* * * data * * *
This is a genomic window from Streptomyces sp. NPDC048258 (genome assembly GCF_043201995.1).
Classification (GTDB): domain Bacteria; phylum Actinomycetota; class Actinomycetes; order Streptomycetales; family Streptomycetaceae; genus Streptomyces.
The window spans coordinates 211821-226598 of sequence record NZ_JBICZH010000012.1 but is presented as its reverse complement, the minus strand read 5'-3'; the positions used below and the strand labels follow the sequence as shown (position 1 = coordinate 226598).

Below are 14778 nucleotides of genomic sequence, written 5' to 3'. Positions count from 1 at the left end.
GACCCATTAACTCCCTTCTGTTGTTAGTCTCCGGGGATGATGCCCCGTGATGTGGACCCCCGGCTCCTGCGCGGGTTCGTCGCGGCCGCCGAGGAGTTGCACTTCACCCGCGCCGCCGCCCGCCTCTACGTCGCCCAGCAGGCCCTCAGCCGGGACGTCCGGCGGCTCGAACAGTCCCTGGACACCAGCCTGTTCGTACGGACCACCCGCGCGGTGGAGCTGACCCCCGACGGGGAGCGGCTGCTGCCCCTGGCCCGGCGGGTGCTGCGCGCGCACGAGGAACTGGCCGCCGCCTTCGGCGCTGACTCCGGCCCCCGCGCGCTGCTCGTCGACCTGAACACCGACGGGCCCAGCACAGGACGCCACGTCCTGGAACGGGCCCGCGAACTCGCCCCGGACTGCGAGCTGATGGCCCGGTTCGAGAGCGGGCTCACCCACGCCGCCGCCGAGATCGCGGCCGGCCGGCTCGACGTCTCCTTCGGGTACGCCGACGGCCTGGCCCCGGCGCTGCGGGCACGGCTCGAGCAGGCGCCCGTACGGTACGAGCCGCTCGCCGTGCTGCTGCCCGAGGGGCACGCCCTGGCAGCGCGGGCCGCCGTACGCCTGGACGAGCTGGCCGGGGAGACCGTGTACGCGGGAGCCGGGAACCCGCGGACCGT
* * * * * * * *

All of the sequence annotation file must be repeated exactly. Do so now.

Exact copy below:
This is a genomic window from Streptomyces sp. NPDC048258 (genome assembly GCF_043201995.1).
Classification (GTDB): domain Bacteria; phylum Actinomycetota; class Actinomycetes; order Streptomycetales; family Streptomycetaceae; genus Streptomyces.
The window spans coordinates 211821-226598 of sequence record NZ_JBICZH010000012.1 but is presented as its reverse complement, the minus strand read 5'-3'; the positions used below and the strand labels follow the sequence as shown (position 1 = coordinate 226598).

Below are 14778 nucleotides of genomic sequence, written 5' to 3'. Positions count from 1 at the left end.
GACCCATTAACTCCCTTCTGTTGTTAGTCTCCGGGGATGATGCCCCGTGATGTGGACCCCCGGCTCCTGCGCGGGTTCGTCGCGGCCGCCGAGGAGTTGCACTTCACCCGCGCCGCCGCCCGCCTCTACGTCGCCCAGCAGGCCCTCAGCCGGGACGTCCGGCGGCTCGAACAGTCCCTGGACACCAGCCTGTTCGTACGGACCACCCGCGCGGTGGAGCTGACCCCCGACGGGGAGCGGCTGCTGCCCCTGGCCCGGCGGGTGCTGCGCGCGCACGAGGAACTGGCCGCCGCCTTCGGCGCTGACTCCGGCCCCCGCGCGCTGCTCGTCGACCTGAACACCGACGGGCCCAGCACAGGACGCCACGTCCTGGAACGGGCCCGCGAACTCGCCCCGGACTGCGAGCTGATGGCCCGGTTCGAGAGCGGGCTCACCCACGCCGCCGCCGAGATCGCGGCCGGCCGGCTCGACGTCTCCTTCGGGTACGCCGACGGCCTGGCCCCGGCGCTGCGGGCACGGCTCGAGCAGGCGCCCGTACGGTACGAGCCGCTCGCCGTGCTGCTGCCCGAGGGGCACGCCCTGGCAGCGCGGGCCGCCGTACGCCTGGACGAGCTGGCCGGGGAGACCGTGTACGCGGGAGCCGGGAACCCGCGGACCGT